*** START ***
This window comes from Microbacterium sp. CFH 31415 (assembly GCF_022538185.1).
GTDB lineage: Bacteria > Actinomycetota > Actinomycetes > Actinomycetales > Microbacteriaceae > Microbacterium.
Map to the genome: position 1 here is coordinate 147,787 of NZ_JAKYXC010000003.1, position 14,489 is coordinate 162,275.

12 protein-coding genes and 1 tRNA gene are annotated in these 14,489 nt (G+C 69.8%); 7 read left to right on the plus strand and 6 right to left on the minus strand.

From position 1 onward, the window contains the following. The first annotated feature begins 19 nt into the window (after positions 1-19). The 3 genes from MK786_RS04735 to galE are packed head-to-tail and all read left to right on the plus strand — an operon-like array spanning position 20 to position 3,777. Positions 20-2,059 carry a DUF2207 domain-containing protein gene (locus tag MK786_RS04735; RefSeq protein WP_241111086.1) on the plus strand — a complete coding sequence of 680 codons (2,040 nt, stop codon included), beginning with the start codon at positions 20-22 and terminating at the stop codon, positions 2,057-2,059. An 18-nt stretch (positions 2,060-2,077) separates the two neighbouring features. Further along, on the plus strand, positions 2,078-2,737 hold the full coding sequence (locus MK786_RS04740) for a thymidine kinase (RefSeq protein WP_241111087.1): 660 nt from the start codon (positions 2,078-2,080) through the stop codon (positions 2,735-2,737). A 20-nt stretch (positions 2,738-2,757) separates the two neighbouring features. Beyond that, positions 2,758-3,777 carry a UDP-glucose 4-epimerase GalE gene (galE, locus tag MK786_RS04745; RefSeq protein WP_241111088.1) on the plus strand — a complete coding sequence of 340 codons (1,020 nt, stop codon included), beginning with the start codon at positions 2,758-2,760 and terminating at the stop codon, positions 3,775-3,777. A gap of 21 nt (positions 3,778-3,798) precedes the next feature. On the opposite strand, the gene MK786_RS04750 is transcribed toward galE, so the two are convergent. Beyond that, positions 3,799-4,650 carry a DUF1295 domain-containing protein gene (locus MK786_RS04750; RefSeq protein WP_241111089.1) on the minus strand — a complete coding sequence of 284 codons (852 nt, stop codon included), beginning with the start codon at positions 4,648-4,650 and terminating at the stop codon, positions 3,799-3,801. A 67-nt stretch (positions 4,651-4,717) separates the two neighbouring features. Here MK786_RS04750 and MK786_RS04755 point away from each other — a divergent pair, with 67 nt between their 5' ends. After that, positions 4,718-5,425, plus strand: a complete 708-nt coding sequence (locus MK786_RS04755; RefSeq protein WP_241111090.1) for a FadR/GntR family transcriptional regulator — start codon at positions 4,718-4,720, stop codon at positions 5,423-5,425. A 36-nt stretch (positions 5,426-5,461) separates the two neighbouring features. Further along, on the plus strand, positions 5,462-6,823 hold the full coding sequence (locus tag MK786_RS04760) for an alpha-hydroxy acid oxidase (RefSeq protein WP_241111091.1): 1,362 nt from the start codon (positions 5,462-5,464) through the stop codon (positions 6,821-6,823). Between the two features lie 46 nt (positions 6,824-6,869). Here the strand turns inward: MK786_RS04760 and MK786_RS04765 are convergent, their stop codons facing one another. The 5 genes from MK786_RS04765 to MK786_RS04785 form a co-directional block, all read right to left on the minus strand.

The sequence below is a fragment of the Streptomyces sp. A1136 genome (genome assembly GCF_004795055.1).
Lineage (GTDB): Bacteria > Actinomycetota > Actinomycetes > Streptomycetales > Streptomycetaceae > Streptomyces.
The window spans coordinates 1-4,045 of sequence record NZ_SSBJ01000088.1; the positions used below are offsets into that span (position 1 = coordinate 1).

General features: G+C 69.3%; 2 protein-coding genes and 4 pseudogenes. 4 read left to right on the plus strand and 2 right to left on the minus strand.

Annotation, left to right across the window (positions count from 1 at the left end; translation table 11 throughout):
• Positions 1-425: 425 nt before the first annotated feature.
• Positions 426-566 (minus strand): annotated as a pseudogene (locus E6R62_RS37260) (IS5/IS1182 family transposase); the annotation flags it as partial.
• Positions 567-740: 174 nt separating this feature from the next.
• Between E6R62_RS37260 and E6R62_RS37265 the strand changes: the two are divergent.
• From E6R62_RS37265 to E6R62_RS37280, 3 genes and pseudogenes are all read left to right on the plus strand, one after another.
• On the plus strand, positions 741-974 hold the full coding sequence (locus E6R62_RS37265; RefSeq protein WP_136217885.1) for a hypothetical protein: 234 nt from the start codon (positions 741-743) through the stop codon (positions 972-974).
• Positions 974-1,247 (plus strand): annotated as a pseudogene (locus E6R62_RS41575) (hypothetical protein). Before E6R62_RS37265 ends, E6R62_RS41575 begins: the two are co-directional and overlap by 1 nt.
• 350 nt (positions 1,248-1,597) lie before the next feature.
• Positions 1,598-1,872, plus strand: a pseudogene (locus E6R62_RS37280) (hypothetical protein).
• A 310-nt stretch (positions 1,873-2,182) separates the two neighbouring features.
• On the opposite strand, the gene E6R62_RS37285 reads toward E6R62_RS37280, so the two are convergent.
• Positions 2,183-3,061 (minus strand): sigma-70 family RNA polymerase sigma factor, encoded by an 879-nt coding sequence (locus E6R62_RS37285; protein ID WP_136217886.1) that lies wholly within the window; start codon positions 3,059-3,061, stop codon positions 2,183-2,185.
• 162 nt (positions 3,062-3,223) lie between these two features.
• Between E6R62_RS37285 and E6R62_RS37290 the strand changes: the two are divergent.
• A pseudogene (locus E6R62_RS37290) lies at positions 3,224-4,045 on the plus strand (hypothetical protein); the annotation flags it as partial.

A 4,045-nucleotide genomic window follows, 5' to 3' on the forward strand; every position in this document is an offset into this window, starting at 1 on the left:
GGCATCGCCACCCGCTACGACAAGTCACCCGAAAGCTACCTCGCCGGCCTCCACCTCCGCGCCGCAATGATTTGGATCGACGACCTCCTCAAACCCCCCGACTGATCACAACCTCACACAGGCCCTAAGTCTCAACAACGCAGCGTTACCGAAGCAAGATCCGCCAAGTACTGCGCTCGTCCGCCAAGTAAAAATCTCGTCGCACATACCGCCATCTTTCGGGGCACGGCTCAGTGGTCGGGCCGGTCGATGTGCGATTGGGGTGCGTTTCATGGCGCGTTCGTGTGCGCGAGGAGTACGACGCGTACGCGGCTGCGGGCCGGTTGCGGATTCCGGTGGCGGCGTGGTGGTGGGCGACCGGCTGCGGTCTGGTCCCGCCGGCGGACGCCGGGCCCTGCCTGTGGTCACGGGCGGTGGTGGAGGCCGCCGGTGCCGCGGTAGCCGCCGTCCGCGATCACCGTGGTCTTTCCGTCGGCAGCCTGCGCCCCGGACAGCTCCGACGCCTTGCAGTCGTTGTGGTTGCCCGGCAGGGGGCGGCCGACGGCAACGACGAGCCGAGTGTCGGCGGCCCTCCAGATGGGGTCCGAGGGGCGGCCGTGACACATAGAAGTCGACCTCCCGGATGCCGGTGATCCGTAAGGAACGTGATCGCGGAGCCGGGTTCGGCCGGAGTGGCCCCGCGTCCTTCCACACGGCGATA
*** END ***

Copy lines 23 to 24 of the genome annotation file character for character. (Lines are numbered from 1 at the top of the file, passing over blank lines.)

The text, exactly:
• 162 nt (positions 3,062-3,223) lie between these two features.
• Between E6R62_RS37285 and E6R62_RS37290 the strand changes: the two are divergent.